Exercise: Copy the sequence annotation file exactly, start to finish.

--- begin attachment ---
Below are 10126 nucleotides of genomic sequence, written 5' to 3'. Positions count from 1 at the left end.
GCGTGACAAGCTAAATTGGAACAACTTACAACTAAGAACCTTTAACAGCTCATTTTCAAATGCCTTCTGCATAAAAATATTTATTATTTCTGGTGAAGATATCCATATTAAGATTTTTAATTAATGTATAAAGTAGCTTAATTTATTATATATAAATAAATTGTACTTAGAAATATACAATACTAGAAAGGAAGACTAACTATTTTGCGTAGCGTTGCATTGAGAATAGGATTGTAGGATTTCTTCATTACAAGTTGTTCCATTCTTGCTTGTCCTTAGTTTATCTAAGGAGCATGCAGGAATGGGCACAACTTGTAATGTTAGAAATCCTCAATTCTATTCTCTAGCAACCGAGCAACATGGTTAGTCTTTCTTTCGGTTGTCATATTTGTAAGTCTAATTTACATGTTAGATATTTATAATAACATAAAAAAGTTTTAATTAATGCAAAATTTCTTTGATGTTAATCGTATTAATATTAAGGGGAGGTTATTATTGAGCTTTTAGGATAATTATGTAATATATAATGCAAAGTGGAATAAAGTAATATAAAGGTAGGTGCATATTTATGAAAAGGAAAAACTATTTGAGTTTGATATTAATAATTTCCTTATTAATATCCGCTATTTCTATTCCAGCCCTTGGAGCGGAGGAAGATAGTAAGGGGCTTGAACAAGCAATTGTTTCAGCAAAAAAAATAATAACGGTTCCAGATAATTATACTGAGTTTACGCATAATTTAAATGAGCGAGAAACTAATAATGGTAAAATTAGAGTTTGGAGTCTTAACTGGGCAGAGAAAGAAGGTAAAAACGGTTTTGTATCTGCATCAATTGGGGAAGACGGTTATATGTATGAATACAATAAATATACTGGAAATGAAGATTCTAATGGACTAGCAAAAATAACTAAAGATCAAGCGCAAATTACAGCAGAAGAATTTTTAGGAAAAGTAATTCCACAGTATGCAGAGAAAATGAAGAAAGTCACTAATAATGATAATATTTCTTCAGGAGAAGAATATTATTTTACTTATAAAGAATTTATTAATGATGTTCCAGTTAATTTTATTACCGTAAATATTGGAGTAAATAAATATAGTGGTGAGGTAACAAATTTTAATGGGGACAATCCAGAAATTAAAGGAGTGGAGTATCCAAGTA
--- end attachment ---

Below are 10126 nucleotides of genomic sequence, written 5' to 3'. Positions count from 1 at the left end.
GCGTGACAAGCTAAATTGGAACAACTTACAACTAAGAACCTTTAACAGCTCATTTTCAAATGCCTTCTGCATAAAAATATTTATTATTTCTGGTGAAGATATCCATATTAAGATTTTTAATTAATGTATAAAGTAGCTTAATTTATTATATATAAATAAATTGTACTTAGAAATATACAATACTAGAAAGGAAGACTAACTATTTTGCGTAGCGTTGCATTGAGAATAGGATTGTAGGATTTCTTCATTACAAGTTGTTCCATTCTTGCTTGTCCTTAGTTTATCTAAGGAGCATGCAGGAATGGGCACAACTTGTAATGTTAGAAATCCTCAATTCTATTCTCTAGCAACCGAGCAACATGGTTAGTCTTTCTTTCGGTTGTCATATTTGTAAGTCTAATTTACATGTTAGATATTTATAATAACATAAAAAAGTTTTAATTAATGCAAAATTTCTTTGATGTTAATCGTATTAATATTAAGGGGAGGTTATTATTGAGCTTTTAGGATAATTATGTAATATATAATGCAAAGTGGAATAAAGTAATATAAAGGTAGGTGCATATTTATGAAAAGGAAAAACTATTTGAGTTTGATATTAATAATTTCCTTATTAATATCCGCTATTTCTATTCCAGCCCTTGGAGCGGAGGAAGATAGTAAGGGGCTTGAACAAGCAATTGTTTCAGCAAAAAAAATAATAACGGTTCCAGATAATTATACTGAGTTTACGCATAATTTAAATGAGCGAGAAACTAATAATGGTAAAATTAGAGTTTGGAGTCTTAACTGGGCAGAGAAAGAAGGTAAAAACGGTTTTGTATCTGCATCAATTGGGGAAGACGGTTATATGTATGAATACAATAAATATACTGGAAATGAAGATTCTAATGGACTAGCAAAAATAACTAAAGATCAAGCGCAAATTACAGCAGAAGAATTTTTAGGAAAAGTAATTCCACAGTATGCAGAGAAAATGAAGAAAGTCACTAATAATGATAATATTTCTTCAGGAGAAGAATATTATTTTACTTATAAAGAATTTATTAATGATGTTCCAGTTAATTTTATTACCGTAAATATTGGAGTAAATAAATATAGTGGTGAGGTAACAAATTTTAATGGGGACAATCCAGAAATTAAAGGAGTGGAGTATCCAAGTA